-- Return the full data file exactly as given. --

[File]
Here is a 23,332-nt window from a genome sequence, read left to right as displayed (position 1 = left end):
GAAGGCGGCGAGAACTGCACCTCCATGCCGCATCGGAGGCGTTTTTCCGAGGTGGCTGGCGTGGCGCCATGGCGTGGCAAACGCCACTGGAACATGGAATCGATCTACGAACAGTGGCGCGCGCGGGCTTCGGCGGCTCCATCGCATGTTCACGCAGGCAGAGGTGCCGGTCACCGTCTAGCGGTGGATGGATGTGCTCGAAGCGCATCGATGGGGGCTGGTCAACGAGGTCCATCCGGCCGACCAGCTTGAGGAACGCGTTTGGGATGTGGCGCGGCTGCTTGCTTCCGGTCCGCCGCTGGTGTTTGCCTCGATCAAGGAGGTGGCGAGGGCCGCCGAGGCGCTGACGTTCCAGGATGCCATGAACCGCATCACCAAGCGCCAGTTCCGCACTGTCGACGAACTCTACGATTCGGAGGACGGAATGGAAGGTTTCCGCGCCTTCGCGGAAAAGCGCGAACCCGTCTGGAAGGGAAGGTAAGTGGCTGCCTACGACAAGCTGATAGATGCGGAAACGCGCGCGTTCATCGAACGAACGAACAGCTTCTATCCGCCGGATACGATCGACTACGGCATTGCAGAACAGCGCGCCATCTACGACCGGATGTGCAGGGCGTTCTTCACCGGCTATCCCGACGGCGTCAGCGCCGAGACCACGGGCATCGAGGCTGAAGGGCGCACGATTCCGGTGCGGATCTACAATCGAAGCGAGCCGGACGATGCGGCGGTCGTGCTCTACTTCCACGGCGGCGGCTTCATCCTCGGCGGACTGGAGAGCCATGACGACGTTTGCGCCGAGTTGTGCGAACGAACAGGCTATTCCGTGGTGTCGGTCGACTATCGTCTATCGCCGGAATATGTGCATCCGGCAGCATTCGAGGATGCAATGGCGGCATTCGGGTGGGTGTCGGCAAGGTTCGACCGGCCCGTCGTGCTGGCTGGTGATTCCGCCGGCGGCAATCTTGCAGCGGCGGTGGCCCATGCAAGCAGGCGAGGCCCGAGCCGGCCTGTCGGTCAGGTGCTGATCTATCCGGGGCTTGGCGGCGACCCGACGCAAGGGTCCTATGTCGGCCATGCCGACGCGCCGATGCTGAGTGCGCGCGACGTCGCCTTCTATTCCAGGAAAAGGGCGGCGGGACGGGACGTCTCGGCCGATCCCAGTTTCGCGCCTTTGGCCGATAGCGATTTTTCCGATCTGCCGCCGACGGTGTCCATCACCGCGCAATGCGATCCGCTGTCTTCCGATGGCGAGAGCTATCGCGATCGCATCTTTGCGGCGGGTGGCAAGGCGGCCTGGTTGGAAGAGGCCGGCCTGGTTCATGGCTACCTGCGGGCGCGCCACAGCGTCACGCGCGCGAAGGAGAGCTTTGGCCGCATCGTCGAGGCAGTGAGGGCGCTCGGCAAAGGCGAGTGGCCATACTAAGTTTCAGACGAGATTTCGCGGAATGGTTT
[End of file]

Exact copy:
Here is a 23,332-nt window from a genome sequence, read left to right as displayed (position 1 = left end):
GAAGGCGGCGAGAACTGCACCTCCATGCCGCATCGGAGGCGTTTTTCCGAGGTGGCTGGCGTGGCGCCATGGCGTGGCAAACGCCACTGGAACATGGAATCGATCTACGAACAGTGGCGCGCGCGGGCTTCGGCGGCTCCATCGCATGTTCACGCAGGCAGAGGTGCCGGTCACCGTCTAGCGGTGGATGGATGTGCTCGAAGCGCATCGATGGGGGCTGGTCAACGAGGTCCATCCGGCCGACCAGCTTGAGGAACGCGTTTGGGATGTGGCGCGGCTGCTTGCTTCCGGTCCGCCGCTGGTGTTTGCCTCGATCAAGGAGGTGGCGAGGGCCGCCGAGGCGCTGACGTTCCAGGATGCCATGAACCGCATCACCAAGCGCCAGTTCCGCACTGTCGACGAACTCTACGATTCGGAGGACGGAATGGAAGGTTTCCGCGCCTTCGCGGAAAAGCGCGAACCCGTCTGGAAGGGAAGGTAAGTGGCTGCCTACGACAAGCTGATAGATGCGGAAACGCGCGCGTTCATCGAACGAACGAACAGCTTCTATCCGCCGGATACGATCGACTACGGCATTGCAGAACAGCGCGCCATCTACGACCGGATGTGCAGGGCGTTCTTCACCGGCTATCCCGACGGCGTCAGCGCCGAGACCACGGGCATCGAGGCTGAAGGGCGCACGATTCCGGTGCGGATCTACAATCGAAGCGAGCCGGACGATGCGGCGGTCGTGCTCTACTTCCACGGCGGCGGCTTCATCCTCGGCGGACTGGAGAGCCATGACGACGTTTGCGCCGAGTTGTGCGAACGAACAGGCTATTCCGTGGTGTCGGTCGACTATCGTCTATCGCCGGAATATGTGCATCCGGCAGCATTCGAGGATGCAATGGCGGCATTCGGGTGGGTGTCGGCAAGGTTCGACCGGCCCGTCGTGCTGGCTGGTGATTCCGCCGGCGGCAATCTTGCAGCGGCGGTGGCCCATGCAAGCAGGCGAGGCCCGAGCCGGCCTGTCGGTCAGGTGCTGATCTATCCGGGGCTTGGCGGCGACCCGACGCAAGGGTCCTATGTCGGCCATGCCGACGCGCCGATGCTGAGTGCGCGCGACGTCGCCTTCTATTCCAGGAAAAGGGCGGCGGGACGGGACGTCTCGGCCGATCCCAGTTTCGCGCCTTTGGCCGATAGCGATTTTTCCGATCTGCCGCCGACGGTGTCCATCACCGCGCAATGCGATCCGCTGTCTTCCGATGGCGAGAGCTATCGCGATCGCATCTTTGCGGCGGGTGGCAAGGCGGCCTGGTTGGAAGAGGCCGGCCTGGTTCATGGCTACCTGCGGGCGCGCCACAGCGTCACGCGCGCGAAGGAGAGCTTTGGCCGCATCGTCGAGGCAGTGAGGGCGCTCGGCAAAGGCGAGTGGCCATACTAAGTTTCAGACGAGATTTCGCGGAATGGTTT